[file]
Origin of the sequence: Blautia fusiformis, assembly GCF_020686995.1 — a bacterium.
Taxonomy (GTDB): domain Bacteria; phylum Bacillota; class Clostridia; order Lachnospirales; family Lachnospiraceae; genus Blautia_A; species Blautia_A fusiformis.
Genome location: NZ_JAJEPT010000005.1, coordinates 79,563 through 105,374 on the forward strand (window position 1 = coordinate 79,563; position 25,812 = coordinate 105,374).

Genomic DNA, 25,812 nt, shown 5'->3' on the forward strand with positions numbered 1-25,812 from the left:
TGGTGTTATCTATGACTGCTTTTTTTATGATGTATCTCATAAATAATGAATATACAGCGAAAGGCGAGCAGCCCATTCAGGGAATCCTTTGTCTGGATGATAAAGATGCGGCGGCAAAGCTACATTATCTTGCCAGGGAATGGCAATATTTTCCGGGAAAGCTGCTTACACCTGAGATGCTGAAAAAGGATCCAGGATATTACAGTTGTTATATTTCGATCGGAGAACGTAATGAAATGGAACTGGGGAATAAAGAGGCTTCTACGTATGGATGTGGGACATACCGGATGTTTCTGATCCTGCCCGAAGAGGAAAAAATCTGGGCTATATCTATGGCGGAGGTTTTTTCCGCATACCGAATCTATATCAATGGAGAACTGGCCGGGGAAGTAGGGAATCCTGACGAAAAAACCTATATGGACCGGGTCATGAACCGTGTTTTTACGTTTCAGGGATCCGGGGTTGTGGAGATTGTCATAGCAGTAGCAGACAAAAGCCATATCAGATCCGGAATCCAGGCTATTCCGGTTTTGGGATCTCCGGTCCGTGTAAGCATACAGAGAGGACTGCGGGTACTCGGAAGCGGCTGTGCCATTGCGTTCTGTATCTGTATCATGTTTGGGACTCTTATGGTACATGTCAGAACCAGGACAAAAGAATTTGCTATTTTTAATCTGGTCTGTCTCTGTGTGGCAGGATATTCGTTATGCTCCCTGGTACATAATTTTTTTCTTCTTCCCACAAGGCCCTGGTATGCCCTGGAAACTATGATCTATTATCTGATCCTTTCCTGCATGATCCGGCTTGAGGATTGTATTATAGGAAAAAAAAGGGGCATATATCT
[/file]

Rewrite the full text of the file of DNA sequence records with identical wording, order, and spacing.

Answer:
Origin of the sequence: Blautia fusiformis, assembly GCF_020686995.1 — a bacterium.
Taxonomy (GTDB): domain Bacteria; phylum Bacillota; class Clostridia; order Lachnospirales; family Lachnospiraceae; genus Blautia_A; species Blautia_A fusiformis.
Genome location: NZ_JAJEPT010000005.1, coordinates 79,563 through 105,374 on the forward strand (window position 1 = coordinate 79,563; position 25,812 = coordinate 105,374).

Genomic DNA, 25,812 nt, shown 5'->3' on the forward strand with positions numbered 1-25,812 from the left:
TGGTGTTATCTATGACTGCTTTTTTTATGATGTATCTCATAAATAATGAATATACAGCGAAAGGCGAGCAGCCCATTCAGGGAATCCTTTGTCTGGATGATAAAGATGCGGCGGCAAAGCTACATTATCTTGCCAGGGAATGGCAATATTTTCCGGGAAAGCTGCTTACACCTGAGATGCTGAAAAAGGATCCAGGATATTACAGTTGTTATATTTCGATCGGAGAACGTAATGAAATGGAACTGGGGAATAAAGAGGCTTCTACGTATGGATGTGGGACATACCGGATGTTTCTGATCCTGCCCGAAGAGGAAAAAATCTGGGCTATATCTATGGCGGAGGTTTTTTCCGCATACCGAATCTATATCAATGGAGAACTGGCCGGGGAAGTAGGGAATCCTGACGAAAAAACCTATATGGACCGGGTCATGAACCGTGTTTTTACGTTTCAGGGATCCGGGGTTGTGGAGATTGTCATAGCAGTAGCAGACAAAAGCCATATCAGATCCGGAATCCAGGCTATTCCGGTTTTGGGATCTCCGGTCCGTGTAAGCATACAGAGAGGACTGCGGGTACTCGGAAGCGGCTGTGCCATTGCGTTCTGTATCTGTATCATGTTTGGGACTCTTATGGTACATGTCAGAACCAGGACAAAAGAATTTGCTATTTTTAATCTGGTCTGTCTCTGTGTGGCAGGATATTCGTTATGCTCCCTGGTACATAATTTTTTTCTTCTTCCCACAAGGCCCTGGTATGCCCTGGAAACTATGATCTATTATCTGATCCTTTCCTGCATGATCCGGCTTGAGGATTGTATTATAGGAAAAAAAAGGGGCATATATCT